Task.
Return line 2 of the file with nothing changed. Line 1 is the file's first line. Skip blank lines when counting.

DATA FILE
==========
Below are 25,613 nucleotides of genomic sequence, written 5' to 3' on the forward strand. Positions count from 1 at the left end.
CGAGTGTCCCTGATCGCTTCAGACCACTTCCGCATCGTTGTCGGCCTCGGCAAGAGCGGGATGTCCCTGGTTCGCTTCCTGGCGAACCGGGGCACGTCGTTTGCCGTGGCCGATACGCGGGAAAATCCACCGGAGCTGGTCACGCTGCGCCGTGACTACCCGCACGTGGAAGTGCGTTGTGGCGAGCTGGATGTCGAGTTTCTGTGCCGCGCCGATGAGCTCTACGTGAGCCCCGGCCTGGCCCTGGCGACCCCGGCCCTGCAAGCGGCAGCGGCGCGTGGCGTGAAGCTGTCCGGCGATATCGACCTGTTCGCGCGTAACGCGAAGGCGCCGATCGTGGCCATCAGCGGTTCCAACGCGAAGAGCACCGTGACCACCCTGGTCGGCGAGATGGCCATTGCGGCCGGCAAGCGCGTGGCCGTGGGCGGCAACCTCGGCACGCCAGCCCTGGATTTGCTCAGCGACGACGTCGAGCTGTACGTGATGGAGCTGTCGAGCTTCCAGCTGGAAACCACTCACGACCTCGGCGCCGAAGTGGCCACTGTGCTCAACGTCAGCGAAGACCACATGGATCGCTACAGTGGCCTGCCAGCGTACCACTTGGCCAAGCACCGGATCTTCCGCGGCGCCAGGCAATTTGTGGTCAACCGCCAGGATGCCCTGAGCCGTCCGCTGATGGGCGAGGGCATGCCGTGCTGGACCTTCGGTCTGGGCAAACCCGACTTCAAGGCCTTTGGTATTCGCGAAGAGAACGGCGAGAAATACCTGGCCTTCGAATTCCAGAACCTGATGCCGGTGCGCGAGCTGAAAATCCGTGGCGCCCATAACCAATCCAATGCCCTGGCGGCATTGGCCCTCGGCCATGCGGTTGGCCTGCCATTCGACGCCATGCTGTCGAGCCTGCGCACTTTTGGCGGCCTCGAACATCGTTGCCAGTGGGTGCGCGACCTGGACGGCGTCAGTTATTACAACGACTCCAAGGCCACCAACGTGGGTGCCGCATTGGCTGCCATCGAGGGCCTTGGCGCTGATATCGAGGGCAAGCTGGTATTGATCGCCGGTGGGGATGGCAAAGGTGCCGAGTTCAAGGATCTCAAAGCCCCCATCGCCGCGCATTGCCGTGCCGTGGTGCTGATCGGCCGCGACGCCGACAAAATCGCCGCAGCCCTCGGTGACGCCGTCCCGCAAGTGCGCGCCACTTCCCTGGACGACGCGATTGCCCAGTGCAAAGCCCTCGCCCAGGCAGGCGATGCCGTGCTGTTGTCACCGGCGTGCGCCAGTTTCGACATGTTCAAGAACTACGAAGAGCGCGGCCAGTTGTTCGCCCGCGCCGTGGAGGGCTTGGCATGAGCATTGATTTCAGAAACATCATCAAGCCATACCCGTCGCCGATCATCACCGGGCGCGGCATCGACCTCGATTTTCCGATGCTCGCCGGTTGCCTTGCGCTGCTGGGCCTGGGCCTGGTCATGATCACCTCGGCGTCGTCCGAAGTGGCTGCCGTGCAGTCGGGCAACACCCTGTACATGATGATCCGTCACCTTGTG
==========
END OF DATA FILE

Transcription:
CGAGTGTCCCTGATCGCTTCAGACCACTTCCGCATCGTTGTCGGCCTCGGCAAGAGCGGGATGTCCCTGGTTCGCTTCCTGGCGAACCGGGGCACGTCGTTTGCCGTGGCCGATACGCGGGAAAATCCACCGGAGCTGGTCACGCTGCGCCGTGACTACCCGCACGTGGAAGTGCGTTGTGGCGAGCTGGATGTCGAGTTTCTGTGCCGCGCCGATGAGCTCTACGTGAGCCCCGGCCTGGCCCTGGCGACCCCGGCCCTGCAAGCGGCAGCGGCGCGTGGCGTGAAGCTGTCCGGCGATATCGACCTGTTCGCGCGTAACGCGAAGGCGCCGATCGTGGCCATCAGCGGTTCCAACGCGAAGAGCACCGTGACCACCCTGGTCGGCGAGATGGCCATTGCGGCCGGCAAGCGCGTGGCCGTGGGCGGCAACCTCGGCACGCCAGCCCTGGATTTGCTCAGCGACGACGTCGAGCTGTACGTGATGGAGCTGTCGAGCTTCCAGCTGGAAACCACTCACGACCTCGGCGCCGAAGTGGCCACTGTGCTCAACGTCAGCGAAGACCACATGGATCGCTACAGTGGCCTGCCAGCGTACCACTTGGCCAAGCACCGGATCTTCCGCGGCGCCAGGCAATTTGTGGTCAACCGCCAGGATGCCCTGAGCCGTCCGCTGATGGGCGAGGGCATGCCGTGCTGGACCTTCGGTCTGGGCAAACCCGACTTCAAGGCCTTTGGTATTCGCGAAGAGAACGGCGAGAAATACCTGGCCTTCGAATTCCAGAACCTGATGCCGGTGCGCGAGCTGAAAATCCGTGGCGCCCATAACCAATCCAATGCCCTGGCGGCATTGGCCCTCGGCCATGCGGTTGGCCTGCCATTCGACGCCATGCTGTCGAGCCTGCGCACTTTTGGCGGCCTCGAACATCGTTGCCAGTGGGTGCGCGACCTGGACGGCGTCAGTTATTACAACGACTCCAAGGCCACCAACGTGGGTGCCGCATTGGCTGCCATCGAGGGCCTTGGCGCTGATATCGAGGGCAAGCTGGTATTGATCGCCGGTGGGGATGGCAAAGGTGCCGAGTTCAAGGATCTCAAAGCCCCCATCGCCGCGCATTGCCGTGCCGTGGTGCTGATCGGCCGCGACGCCGACAAAATCGCCGCAGCCCTCGGTGACGCCGTCCCGCAAGTGCGCGCCACTTCCCTGGACGACGCGATTGCCCAGTGCAAAGCCCTCGCCCAGGCAGGCGATGCCGTGCTGTTGTCACCGGCGTGCGCCAGTTTCGACATGTTCAAGAACTACGAAGAGCGCGGCCAGTTGTTCGCCCGCGCCGTGGAGGGCTTGGCATGAGCATTGATTTCAGAAACATCATCAAGCCATACCCGTCGCCGATCATCACCGGGCGCGGCATCGACCTCGATTTTCCGATGCTCGCCGGTTGCCTTGCGCTGCTGGGCCTGGGCCTGGTCATGATCACCTCGGCGTCGTCCGAAGTGGCTGCCGTGCAGTCGGGCAACACCCTGTACATGATGATCCGTCACCTTGTG